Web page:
• Sat
  • Aug 23, 2014
  • Updated: 11:59am

City may give name to shipping convention

PUBLISHED : Friday, 01 May, 2009, 12:00am
UPDATED : Friday, 01 May, 2009, 12:00am

Hong Kong might lend its name to a new shipping convention that would govern the safe operation of ships and their eventual dismantling, Hong Kong Shipowners Association managing director Arthur Bowring said.

The International Maritime Organisation (IMO) will hold its diplomatic conference on ship recycling in Hong Kong from May 11 to 15, and it is hoped that attendees will adopt a new convention regulating ship recycling to minimise the risks to the environment and workers' health and safety.

Mr Bowring said the International Convention for the Safe and Environmentally Sound Recycling of Ships could become known as the 'Hong Kong Convention'.

The IMO, a United Nations agency dealing with shipping matters, will hold its conference at the Hong Kong Convention and Exhibition Centre, the first time such a conference has been held in Asia.

Patrick Chun Ping-fai, assistant director of the Marine Department, announced yesterday that the city would host the conference on a budget of HK$8 million. It is expected that about 500 delegates from more than 170 member states and associate members will attend.

'The convention, if adopted, will impose certain mandatory requirements on the design, construction and operation of ships, as well as their preparation for scrapyards at the end of their lives to facilitate safe and environmentally sound recycling,' Mr Chun said.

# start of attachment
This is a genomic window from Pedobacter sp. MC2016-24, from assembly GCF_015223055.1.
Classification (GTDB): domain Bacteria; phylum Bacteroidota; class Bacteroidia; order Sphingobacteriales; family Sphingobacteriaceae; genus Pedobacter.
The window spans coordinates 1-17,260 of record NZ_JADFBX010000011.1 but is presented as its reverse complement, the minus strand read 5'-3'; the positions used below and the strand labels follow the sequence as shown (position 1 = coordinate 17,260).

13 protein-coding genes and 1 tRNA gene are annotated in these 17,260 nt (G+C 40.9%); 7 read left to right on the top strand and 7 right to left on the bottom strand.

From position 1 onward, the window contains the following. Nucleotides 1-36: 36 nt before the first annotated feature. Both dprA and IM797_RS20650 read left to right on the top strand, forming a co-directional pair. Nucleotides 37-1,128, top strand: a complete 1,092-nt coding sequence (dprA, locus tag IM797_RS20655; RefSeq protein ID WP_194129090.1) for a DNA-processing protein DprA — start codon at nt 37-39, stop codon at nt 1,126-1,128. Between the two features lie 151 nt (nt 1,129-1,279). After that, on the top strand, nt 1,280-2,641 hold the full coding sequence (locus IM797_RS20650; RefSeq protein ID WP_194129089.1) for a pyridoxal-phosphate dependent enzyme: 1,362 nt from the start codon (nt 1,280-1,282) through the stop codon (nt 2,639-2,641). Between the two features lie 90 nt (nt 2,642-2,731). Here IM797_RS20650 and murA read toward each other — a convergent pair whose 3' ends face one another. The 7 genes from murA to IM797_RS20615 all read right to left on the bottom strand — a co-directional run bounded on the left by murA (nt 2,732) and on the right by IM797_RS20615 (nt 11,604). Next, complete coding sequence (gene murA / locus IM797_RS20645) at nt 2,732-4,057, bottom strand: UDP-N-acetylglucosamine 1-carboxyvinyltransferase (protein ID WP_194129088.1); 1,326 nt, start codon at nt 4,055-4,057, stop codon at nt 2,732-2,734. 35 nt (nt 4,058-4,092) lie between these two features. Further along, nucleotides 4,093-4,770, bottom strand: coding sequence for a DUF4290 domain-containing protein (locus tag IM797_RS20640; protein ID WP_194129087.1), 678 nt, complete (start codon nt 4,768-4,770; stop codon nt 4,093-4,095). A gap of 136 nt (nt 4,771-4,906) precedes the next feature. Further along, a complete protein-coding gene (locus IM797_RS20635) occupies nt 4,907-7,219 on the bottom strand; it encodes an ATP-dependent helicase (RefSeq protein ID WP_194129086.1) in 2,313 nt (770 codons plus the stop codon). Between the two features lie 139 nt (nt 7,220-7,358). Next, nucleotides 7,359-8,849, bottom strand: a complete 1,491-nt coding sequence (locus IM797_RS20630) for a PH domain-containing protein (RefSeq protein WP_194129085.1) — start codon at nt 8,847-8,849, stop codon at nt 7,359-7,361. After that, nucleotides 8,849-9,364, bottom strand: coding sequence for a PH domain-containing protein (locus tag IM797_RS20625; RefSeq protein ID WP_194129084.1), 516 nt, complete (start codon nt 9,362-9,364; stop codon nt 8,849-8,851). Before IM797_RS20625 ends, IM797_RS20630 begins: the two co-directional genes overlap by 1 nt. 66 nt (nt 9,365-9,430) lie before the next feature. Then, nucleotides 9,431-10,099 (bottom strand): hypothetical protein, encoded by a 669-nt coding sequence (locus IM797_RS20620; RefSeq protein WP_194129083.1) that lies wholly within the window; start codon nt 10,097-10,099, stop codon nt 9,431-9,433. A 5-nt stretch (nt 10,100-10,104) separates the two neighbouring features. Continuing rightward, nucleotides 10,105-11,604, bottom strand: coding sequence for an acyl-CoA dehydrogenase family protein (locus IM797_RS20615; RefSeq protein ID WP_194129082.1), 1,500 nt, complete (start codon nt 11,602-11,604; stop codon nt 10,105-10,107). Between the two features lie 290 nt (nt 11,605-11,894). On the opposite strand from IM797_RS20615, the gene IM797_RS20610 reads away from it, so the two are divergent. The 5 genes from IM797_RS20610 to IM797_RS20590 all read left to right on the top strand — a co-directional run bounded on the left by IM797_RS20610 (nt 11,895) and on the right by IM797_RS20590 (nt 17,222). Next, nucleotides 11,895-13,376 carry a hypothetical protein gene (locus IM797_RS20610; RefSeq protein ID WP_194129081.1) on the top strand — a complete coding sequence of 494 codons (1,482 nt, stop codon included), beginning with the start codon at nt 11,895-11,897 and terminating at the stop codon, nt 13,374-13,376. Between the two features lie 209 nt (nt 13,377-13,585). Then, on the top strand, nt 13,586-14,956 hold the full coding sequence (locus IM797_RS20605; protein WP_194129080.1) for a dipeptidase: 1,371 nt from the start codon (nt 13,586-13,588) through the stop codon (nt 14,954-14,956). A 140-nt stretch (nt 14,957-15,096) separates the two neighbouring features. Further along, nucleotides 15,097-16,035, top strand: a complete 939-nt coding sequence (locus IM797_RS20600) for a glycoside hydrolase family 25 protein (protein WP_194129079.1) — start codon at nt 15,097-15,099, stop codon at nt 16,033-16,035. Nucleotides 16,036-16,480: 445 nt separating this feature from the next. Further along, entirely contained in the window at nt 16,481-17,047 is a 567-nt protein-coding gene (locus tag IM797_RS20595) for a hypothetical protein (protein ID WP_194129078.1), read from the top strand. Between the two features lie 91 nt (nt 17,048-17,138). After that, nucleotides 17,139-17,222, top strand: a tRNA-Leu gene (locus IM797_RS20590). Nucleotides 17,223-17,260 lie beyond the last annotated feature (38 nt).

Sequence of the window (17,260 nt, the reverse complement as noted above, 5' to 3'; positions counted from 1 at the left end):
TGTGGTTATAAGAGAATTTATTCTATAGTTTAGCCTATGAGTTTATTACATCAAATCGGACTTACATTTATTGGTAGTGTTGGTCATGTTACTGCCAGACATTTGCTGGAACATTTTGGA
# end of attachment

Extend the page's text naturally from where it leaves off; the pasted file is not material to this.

It will also regulate the operation of ship-recycling facilities to protect the health and safety of the workers and minimise adverse impact on the environment.

'Hong Kong does not have ship-recycling operations now,' he said. 'But we would still need to ensure that Hong Kong-registered ships comply with the requirements of the convention, and put in place measures to control where these ships are recycled.'

At present, there are 1,153 seagoing vessels of more than 40 million gross tonnes on the Hong Kong shipping register.

Mr Bowring said that although shipowners and operators would face additional costs, the shipping industry was supportive of the proposed convention, which originated from an industry initiative.

'We were already drafting guidelines,' he said.

Once the convention is adopted, it will require ratification by IMO members. Hong Kong must inform the IMO through the mainland if it wants to abide by the convention.

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